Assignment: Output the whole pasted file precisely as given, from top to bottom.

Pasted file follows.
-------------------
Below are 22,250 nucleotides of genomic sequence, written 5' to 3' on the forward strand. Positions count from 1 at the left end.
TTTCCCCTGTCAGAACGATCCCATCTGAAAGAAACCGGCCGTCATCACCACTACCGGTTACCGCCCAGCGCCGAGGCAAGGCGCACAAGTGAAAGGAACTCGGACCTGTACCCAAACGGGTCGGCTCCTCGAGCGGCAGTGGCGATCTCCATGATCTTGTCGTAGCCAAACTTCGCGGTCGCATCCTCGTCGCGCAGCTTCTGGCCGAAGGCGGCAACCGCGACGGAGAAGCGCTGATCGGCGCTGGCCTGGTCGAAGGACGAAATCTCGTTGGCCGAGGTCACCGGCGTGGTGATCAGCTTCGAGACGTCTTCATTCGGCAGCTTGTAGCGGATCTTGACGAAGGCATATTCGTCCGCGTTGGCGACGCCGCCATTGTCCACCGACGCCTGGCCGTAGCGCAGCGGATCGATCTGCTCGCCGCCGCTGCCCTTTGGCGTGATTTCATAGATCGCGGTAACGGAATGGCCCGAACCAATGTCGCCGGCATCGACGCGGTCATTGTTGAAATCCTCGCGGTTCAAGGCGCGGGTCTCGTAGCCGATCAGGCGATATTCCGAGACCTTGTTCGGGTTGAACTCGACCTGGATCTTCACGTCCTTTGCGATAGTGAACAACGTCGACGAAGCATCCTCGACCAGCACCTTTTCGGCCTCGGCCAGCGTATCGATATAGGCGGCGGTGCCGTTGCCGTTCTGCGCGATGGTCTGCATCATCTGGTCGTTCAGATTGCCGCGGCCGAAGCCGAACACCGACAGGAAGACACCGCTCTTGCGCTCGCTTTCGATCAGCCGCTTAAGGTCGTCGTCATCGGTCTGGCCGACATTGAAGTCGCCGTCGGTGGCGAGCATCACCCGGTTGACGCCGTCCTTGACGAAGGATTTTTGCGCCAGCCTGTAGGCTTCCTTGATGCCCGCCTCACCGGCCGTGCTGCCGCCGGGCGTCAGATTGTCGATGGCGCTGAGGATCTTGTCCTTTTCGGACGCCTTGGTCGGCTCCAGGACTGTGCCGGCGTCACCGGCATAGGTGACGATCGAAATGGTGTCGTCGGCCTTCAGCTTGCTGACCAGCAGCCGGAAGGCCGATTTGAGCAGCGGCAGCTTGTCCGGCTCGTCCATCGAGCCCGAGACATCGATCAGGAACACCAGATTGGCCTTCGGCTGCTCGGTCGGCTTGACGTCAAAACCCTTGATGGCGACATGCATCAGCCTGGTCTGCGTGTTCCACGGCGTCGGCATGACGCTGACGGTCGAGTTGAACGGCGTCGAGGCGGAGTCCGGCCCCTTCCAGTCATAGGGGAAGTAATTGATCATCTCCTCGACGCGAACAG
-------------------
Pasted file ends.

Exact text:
Below are 22,250 nucleotides of genomic sequence, written 5' to 3' on the forward strand. Positions count from 1 at the left end.
TTTCCCCTGTCAGAACGATCCCATCTGAAAGAAACCGGCCGTCATCACCACTACCGGTTACCGCCCAGCGCCGAGGCAAGGCGCACAAGTGAAAGGAACTCGGACCTGTACCCAAACGGGTCGGCTCCTCGAGCGGCAGTGGCGATCTCCATGATCTTGTCGTAGCCAAACTTCGCGGTCGCATCCTCGTCGCGCAGCTTCTGGCCGAAGGCGGCAACCGCGACGGAGAAGCGCTGATCGGCGCTGGCCTGGTCGAAGGACGAAATCTCGTTGGCCGAGGTCACCGGCGTGGTGATCAGCTTCGAGACGTCTTCATTCGGCAGCTTGTAGCGGATCTTGACGAAGGCATATTCGTCCGCGTTGGCGACGCCGCCATTGTCCACCGACGCCTGGCCGTAGCGCAGCGGATCGATCTGCTCGCCGCCGCTGCCCTTTGGCGTGATTTCATAGATCGCGGTAACGGAATGGCCCGAACCAATGTCGCCGGCATCGACGCGGTCATTGTTGAAATCCTCGCGGTTCAAGGCGCGGGTCTCGTAGCCGATCAGGCGATATTCCGAGACCTTGTTCGGGTTGAACTCGACCTGGATCTTCACGTCCTTTGCGATAGTGAACAACGTCGACGAAGCATCCTCGACCAGCACCTTTTCGGCCTCGGCCAGCGTATCGATATAGGCGGCGGTGCCGTTGCCGTTCTGCGCGATGGTCTGCATCATCTGGTCGTTCAGATTGCCGCGGCCGAAGCCGAACACCGACAGGAAGACACCGCTCTTGCGCTCGCTTTCGATCAGCCGCTTAAGGTCGTCGTCATCGGTCTGGCCGACATTGAAGTCGCCGTCGGTGGCGAGCATCACCCGGTTGACGCCGTCCTTGACGAAGGATTTTTGCGCCAGCCTGTAGGCTTCCTTGATGCCCGCCTCACCGGCCGTGCTGCCGCCGGGCGTCAGATTGTCGATGGCGCTGAGGATCTTGTCCTTTTCGGACGCCTTGGTCGGCTCCAGGACTGTGCCGGCGTCACCGGCATAGGTGACGATCGAAATGGTGTCGTCGGCCTTCAGCTTGCTGACCAGCAGCCGGAAGGCCGATTTGAGCAGCGGCAGCTTGTCCGGCTCGTCCATCGAGCCCGAGACATCGATCAGGAACACCAGATTGGCCTTCGGCTGCTCGGTCGGCTTGACGTCAAAACCCTTGATGGCGACATGCATCAGCCTGGTCTGCGTGTTCCACGGCGTCGGCATGACGCTGACGGTCGAGTTGAACGGCGTCGAGGCGGAGTCCGGCCCCTTCCAGTCATAGGGGAAGTAATTGATCATCTCCTCGACGCGAACAG